Small Memories

Small Memories

Book - 2011
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A personal account by the late author traces his youth in Lisbon with his parents, marked by frequent visits to his wise grandparents in the village of Azinhaga, his older brother's tragic early death, and his initial encounters with literature.
Publisher: Boston : Houghton Mifflin Harcourt, 2011
Edition: 1st U.S. ed
ISBN: 9780151015085
Branch Call Number: 869.342 SAR
Characteristics: 139 p. : ill., ports. ; 22 cm
Additional Contributors: Costa, Margaret Jull


From the critics

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Dec 03, 2017

A tough although short and rewarding read by a Nobel Prize winner about growing up in Portugal. The same person who wrote All the Names.

Aug 29, 2016

A sensitive and touching collection of memories of childhood and youth, written in the waffling-baroque Saramago style.

Aug 29, 2012

Lovely writing. The life of Jose Saramago as a child. A must-read for fans of this author.

Jul 23, 2012

Wonderful peek into the life of the author although the title is a misnomer. I am amazed at the depth of his memories when he was young. The book has funny moments, like the story of his surname and sad moments, like when he talks about his brother.

debwalker Jun 12, 2011

"a quiet, contemplative book and a genial reading experience, worth the attention of Saramago’s fans."
Michael Basilieres
Toronto Star

melwyk May 28, 2011

Wonderful memoir, written in the same style as his award-winning fiction. It is about the vagaries of memory -- how, what and why we remember certain parts of our past -- as much as it is about Saramago's actual life. And it includes family photos!

Algonquin_Lisa Mar 09, 2011

Review book - pending


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Algonquin_Lisa May 27, 2011

Operating on the belief it is the small memories that make up the sum of one's life, Nobel-Laureate (1998), novelist, poet, playwright and journalist José Saramago relates - in stream-of consciousness, often repetitive style - his story from his earliest memories to an indeterminate age as a young adult.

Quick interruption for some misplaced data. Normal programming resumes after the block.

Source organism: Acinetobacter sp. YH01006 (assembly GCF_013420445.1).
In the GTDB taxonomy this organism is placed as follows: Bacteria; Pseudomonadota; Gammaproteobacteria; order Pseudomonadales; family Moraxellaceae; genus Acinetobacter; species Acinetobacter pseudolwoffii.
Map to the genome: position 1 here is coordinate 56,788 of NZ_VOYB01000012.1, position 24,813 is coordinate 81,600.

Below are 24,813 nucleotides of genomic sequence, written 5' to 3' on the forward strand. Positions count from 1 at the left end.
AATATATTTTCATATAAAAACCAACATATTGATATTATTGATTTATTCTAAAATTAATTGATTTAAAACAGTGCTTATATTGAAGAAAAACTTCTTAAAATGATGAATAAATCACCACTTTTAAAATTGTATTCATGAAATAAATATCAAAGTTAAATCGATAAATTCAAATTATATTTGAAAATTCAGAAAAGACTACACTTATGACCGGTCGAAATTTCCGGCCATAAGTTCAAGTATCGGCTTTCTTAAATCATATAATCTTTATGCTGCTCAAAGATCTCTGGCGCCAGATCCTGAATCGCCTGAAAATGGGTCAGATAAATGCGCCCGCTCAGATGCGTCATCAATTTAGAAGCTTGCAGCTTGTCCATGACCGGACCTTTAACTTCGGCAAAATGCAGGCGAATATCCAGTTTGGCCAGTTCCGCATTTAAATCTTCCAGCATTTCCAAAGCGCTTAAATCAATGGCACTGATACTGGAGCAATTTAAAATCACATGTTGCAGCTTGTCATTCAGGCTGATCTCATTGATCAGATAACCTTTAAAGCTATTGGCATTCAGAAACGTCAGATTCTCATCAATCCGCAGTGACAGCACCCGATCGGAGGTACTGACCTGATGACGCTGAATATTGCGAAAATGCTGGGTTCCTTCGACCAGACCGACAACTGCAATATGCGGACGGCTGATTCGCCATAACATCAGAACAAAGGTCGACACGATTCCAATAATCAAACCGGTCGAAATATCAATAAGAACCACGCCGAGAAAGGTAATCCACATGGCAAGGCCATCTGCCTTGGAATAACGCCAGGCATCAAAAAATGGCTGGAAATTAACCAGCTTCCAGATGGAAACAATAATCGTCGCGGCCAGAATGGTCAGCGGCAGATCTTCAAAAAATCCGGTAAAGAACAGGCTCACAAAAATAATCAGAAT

Born in the small Portuguese village of Azinhaga, near where the Almond and Tejo rivers meet, he describes his native soil as a sort of paradise, one he declares he must return to one day in order to "finish being born."

Free to roam about as a child, with full trust granted by his relatives, he followed along the river and wandered into the woods, his sponge-like mind taking in everything. At once a normal child who enjoyed pretending there were dangerous Martians and t-rexes to be fought, every detail of the natural world was processed through his poetically-inclined mind. Impressions such as the beauty of a birch trees branches blowing skyward, framing the moon, stuck in his mind to be used later as the writer he became.

Little escaped his notice, his every impression recorded in lyrical detail. He himself admits every memory may not be 100 % accurate, but everything is expressed as it appeared to him, as honestly as he can remember. All experiences he relates are his personal translation of even the smallest detail, things overlooked by all but the most sensitive, curious individuals others would walk right past.

When specific memories made an appearance later, in his fiction, he lets the reader know. After he writes what may have been his first poem - which he includes in the his memoir - he expresses a certain shame at its ineptitude. Quite the opposite, any poet could be proud of even the least of his efforts.

The love he felt for his maternal grandparents are among the most poignant stories he relates, memories of feeling loved and safe, cared for but never smothered. He tells how these grandparents thought nothing of bringing the weakest of piglets to bed with them, warming them in order to give them a better chance to grow stronger. Saramago's memories of them are so loving, so filled with gratitude and respect.

In addition to the poetic lens through which he saw the world, Saramago showed other signs he would eventually become a writer. He was an excellent student in writing and reading, though poor at math, learning to read early by relentless study of the newspapers his father brought home. Later, he describes himself as a "compulsive liar," because he invented stories for his classmates, a tongue-in-cheek way of saying the seeds of the writing life were planted early in his life.

Small Memories is soul-touching, the beauty of the prose as much an element as the story of Saramago's life. It bounces back and forth in time, but never is the effect jarring. Written like a book-length poem, the beauty of it shines through in a way almost miraculous. It is the work of a literary genius, a born poet born with a vocation that became his gift to the world. A simply stunning book, one to be read and savored, over and over again.

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